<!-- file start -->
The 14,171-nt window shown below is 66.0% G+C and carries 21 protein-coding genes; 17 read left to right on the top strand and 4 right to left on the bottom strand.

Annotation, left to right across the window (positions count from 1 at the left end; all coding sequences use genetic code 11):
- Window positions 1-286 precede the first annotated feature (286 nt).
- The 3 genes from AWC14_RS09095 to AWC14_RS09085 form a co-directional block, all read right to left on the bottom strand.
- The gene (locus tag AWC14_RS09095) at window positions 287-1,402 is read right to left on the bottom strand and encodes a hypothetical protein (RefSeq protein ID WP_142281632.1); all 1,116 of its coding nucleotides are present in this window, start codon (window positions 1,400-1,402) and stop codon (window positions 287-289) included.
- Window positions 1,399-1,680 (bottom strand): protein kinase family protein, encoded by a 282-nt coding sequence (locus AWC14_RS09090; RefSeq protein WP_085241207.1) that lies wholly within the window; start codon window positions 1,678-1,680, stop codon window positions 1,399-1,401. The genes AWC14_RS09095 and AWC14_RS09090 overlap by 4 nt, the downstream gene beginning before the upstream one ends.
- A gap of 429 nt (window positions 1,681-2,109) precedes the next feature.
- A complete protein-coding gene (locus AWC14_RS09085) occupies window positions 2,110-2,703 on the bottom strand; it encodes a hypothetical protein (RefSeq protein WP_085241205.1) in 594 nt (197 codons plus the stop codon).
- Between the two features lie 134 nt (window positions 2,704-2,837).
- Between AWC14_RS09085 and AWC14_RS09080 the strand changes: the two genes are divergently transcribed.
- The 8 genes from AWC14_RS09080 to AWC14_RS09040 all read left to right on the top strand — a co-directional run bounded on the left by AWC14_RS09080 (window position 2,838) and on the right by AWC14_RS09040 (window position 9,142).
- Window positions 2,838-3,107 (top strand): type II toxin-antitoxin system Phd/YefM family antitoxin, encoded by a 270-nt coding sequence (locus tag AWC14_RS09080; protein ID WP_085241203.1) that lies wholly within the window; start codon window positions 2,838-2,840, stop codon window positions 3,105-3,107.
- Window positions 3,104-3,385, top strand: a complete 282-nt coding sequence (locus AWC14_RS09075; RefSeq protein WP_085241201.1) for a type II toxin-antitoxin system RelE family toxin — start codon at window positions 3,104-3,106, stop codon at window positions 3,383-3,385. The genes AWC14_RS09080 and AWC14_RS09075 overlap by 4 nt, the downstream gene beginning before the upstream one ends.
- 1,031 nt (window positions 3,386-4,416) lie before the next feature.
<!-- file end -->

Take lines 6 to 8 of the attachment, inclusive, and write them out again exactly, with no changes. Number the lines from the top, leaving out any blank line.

- Window positions 1,399-1,680 (bottom strand): protein kinase family protein, encoded by a 282-nt coding sequence (locus AWC14_RS09090; RefSeq protein WP_085241207.1) that lies wholly within the window; start codon window positions 1,678-1,680, stop codon window positions 1,399-1,401. The genes AWC14_RS09095 and AWC14_RS09090 overlap by 4 nt, the downstream gene beginning before the upstream one ends.
- A gap of 429 nt (window positions 1,681-2,109) precedes the next feature.
- A complete protein-coding gene (locus AWC14_RS09085) occupies window positions 2,110-2,703 on the bottom strand; it encodes a hypothetical protein (RefSeq protein WP_085241205.1) in 594 nt (197 codons plus the stop codon).